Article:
In fact, Cambridge officials have had no communication with either the secretary of state’s office or the state legislature.
“We haven’t done anything since then,” said Teresa S. Neighbor, executive director of the election commission.
A spokesperson for Secretary of State William F. Galvin said he had heard of no criticisms of Cambridge’s voting system.
Cambridge’s proportional representation (PR) is part of the “Plan E” charter that sets out the city government. Plan E is one of five possible town charter systems that the state legislature established in the late ’30s. The law requires that whatever voting system Plan E cities follow was in use in 1938, the year the state enacted the legislation.
Other Plan E cities such as Lowell, Worcester, and Medford have since gotten rid of the PR aspect of the charter—leaving Cambridge as the only city in America with PR.
In 1972, the state legislature repealed the law that allowed Plan E cities to use PR. But after legal wrangling that went all the way to the Supreme Judicial Court, Cambridge prevailed and continues to use PR to this day.
Even though they defend the PR system, critics of this fall’s recount say better technology, especially personal computers, exists now that would allow vote-counting procedures that humans alone could not have done in 1938.
When the election commission held a public hearing earlier this month on the recount, Owades and others submitted recommendations for modernizing the vote counting system.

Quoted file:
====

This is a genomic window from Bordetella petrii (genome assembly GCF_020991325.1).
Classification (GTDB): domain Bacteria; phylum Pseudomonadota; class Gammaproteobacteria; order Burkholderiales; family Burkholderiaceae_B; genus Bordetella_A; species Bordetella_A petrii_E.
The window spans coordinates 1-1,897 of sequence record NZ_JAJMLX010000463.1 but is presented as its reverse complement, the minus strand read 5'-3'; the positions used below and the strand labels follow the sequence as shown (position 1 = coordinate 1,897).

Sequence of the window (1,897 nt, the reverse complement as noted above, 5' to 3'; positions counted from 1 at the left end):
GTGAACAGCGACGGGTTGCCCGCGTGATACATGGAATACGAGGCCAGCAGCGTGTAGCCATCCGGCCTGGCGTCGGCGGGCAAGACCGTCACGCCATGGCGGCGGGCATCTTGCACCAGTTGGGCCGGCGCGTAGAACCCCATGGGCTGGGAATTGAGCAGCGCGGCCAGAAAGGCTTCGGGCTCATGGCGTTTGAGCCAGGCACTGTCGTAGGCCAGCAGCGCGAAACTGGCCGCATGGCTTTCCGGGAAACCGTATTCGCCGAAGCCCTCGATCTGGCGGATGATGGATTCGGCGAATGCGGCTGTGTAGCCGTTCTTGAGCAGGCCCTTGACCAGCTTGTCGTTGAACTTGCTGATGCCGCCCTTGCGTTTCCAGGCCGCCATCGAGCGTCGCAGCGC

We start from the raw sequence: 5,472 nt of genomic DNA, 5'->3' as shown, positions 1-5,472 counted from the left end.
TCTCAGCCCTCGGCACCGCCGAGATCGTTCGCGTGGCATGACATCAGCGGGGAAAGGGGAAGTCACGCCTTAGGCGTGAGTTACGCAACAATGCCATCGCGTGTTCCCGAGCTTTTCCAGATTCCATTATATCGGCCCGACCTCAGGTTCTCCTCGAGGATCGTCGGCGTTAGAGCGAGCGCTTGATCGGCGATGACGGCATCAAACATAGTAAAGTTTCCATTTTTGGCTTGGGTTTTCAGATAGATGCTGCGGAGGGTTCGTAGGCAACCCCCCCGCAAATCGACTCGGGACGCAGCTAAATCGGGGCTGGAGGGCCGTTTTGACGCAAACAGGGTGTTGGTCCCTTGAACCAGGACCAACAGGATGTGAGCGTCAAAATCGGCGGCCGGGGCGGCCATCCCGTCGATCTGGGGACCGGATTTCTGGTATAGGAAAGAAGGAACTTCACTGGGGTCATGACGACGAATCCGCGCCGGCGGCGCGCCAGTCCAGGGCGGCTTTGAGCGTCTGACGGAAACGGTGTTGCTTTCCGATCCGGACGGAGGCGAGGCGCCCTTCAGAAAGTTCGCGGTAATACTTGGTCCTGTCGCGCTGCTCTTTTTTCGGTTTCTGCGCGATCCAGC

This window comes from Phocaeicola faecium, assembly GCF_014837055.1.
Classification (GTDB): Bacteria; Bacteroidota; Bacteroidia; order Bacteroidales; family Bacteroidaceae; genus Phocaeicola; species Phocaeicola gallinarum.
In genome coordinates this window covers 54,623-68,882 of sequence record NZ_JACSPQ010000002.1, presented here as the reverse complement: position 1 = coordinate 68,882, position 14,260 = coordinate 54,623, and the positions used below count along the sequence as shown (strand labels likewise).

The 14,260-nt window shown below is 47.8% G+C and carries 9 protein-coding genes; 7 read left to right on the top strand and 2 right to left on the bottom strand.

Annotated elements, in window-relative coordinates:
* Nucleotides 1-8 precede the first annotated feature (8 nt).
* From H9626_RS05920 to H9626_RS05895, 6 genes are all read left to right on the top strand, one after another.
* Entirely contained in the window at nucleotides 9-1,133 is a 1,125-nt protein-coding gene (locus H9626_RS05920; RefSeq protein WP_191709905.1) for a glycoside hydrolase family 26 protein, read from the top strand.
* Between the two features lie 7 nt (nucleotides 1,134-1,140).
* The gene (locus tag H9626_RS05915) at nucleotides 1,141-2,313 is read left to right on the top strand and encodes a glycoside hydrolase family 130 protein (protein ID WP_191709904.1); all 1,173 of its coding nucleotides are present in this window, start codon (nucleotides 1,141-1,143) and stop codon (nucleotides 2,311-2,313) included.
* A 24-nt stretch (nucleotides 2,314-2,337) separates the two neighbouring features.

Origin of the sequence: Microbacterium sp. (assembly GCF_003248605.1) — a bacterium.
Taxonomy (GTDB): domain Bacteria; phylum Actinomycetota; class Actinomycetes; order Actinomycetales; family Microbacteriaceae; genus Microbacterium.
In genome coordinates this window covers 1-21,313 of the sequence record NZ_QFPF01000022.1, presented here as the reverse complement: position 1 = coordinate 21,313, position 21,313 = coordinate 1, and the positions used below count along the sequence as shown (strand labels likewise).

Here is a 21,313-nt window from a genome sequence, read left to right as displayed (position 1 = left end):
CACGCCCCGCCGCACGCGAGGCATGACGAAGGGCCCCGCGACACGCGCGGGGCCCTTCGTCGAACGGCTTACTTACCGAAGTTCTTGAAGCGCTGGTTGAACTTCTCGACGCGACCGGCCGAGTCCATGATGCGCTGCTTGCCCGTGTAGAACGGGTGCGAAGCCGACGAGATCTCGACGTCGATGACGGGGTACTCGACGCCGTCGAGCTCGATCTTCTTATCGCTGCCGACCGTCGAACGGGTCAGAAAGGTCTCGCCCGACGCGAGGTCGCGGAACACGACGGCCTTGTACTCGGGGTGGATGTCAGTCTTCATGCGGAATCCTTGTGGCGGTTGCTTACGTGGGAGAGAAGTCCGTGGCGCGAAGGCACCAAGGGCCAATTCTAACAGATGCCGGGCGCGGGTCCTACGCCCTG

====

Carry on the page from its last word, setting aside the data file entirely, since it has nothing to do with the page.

In particular they suggested using a procedure called fractional transfer, which would eliminate the role of chance in how ballots are distributed.
Rather than pluck out selected ballots and counting them entirely, fractional transfer would take all extra ballots but weight them as if each one was just a fraction of a vote. For example, instead of counting every 4th ballot, all of the ballots would be counted with a weight of one-fourth.
That method would “take the randomness of the order out,” said school committee member Richard Harding Jr., one of the candidates to contest the November election and prevail in the recount.
If Cambridge election officials ever look to change the current system, they should push for the more radical measure of fractional representation.
“Why don’t you go the whole hog and get it so you don’t need to use the ordering,” Drugan said.
The commission is unlikely to pursue any major changes because of the long political and legal process of getting the state to amend the law that governs Cambridge elections, a provision known as 54A.
“The legal hurdles to changing 54A are would be very difficult,” Drugan said. “It would require wide-spread public support which would be difficult to marshal.”
Winters speculated that the commission would eventually make some reforms, but expressed strong concern that only superficial changes would be made.
“I’m concerned that they will make one or two changes and say, ‘See, see we fixed it,’” he says.
—Lauren R. Dorgan contributed to the reporting of this story.
—Staff writer Stephanie M. Skier can be reached at firstname.lastname@example.org.